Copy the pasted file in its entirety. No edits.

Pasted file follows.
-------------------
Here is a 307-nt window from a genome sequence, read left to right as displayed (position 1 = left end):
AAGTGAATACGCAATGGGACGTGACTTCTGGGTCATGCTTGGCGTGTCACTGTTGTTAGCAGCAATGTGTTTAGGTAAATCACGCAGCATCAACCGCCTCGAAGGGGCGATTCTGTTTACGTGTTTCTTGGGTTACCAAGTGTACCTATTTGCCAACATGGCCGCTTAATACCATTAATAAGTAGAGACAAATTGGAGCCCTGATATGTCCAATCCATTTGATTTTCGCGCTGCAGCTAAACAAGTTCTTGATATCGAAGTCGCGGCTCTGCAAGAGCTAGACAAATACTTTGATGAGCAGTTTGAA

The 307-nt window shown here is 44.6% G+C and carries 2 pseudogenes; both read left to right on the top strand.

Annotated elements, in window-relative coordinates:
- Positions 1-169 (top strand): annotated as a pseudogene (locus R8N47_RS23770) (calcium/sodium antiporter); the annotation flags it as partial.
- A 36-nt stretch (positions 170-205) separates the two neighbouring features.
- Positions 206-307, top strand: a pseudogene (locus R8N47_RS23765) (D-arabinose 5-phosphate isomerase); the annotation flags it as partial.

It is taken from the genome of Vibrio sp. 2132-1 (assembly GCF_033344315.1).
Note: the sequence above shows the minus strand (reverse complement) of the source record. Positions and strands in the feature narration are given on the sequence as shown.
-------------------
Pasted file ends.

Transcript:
Here is a 307-nt window from a genome sequence, read left to right as displayed (position 1 = left end):
AAGTGAATACGCAATGGGACGTGACTTCTGGGTCATGCTTGGCGTGTCACTGTTGTTAGCAGCAATGTGTTTAGGTAAATCACGCAGCATCAACCGCCTCGAAGGGGCGATTCTGTTTACGTGTTTCTTGGGTTACCAAGTGTACCTATTTGCCAACATGGCCGCTTAATACCATTAATAAGTAGAGACAAATTGGAGCCCTGATATGTCCAATCCATTTGATTTTCGCGCTGCAGCTAAACAAGTTCTTGATATCGAAGTCGCGGCTCTGCAAGAGCTAGACAAATACTTTGATGAGCAGTTTGAA

The 307-nt window shown here is 44.6% G+C and carries 2 pseudogenes; both read left to right on the top strand.

Annotated elements, in window-relative coordinates:
- Positions 1-169 (top strand): annotated as a pseudogene (locus R8N47_RS23770) (calcium/sodium antiporter); the annotation flags it as partial.
- A 36-nt stretch (positions 170-205) separates the two neighbouring features.
- Positions 206-307, top strand: a pseudogene (locus R8N47_RS23765) (D-arabinose 5-phosphate isomerase); the annotation flags it as partial.

It is taken from the genome of Vibrio sp. 2132-1 (assembly GCF_033344315.1).
Note: the sequence above shows the minus strand (reverse complement) of the source record. Positions and strands in the feature narration are given on the sequence as shown.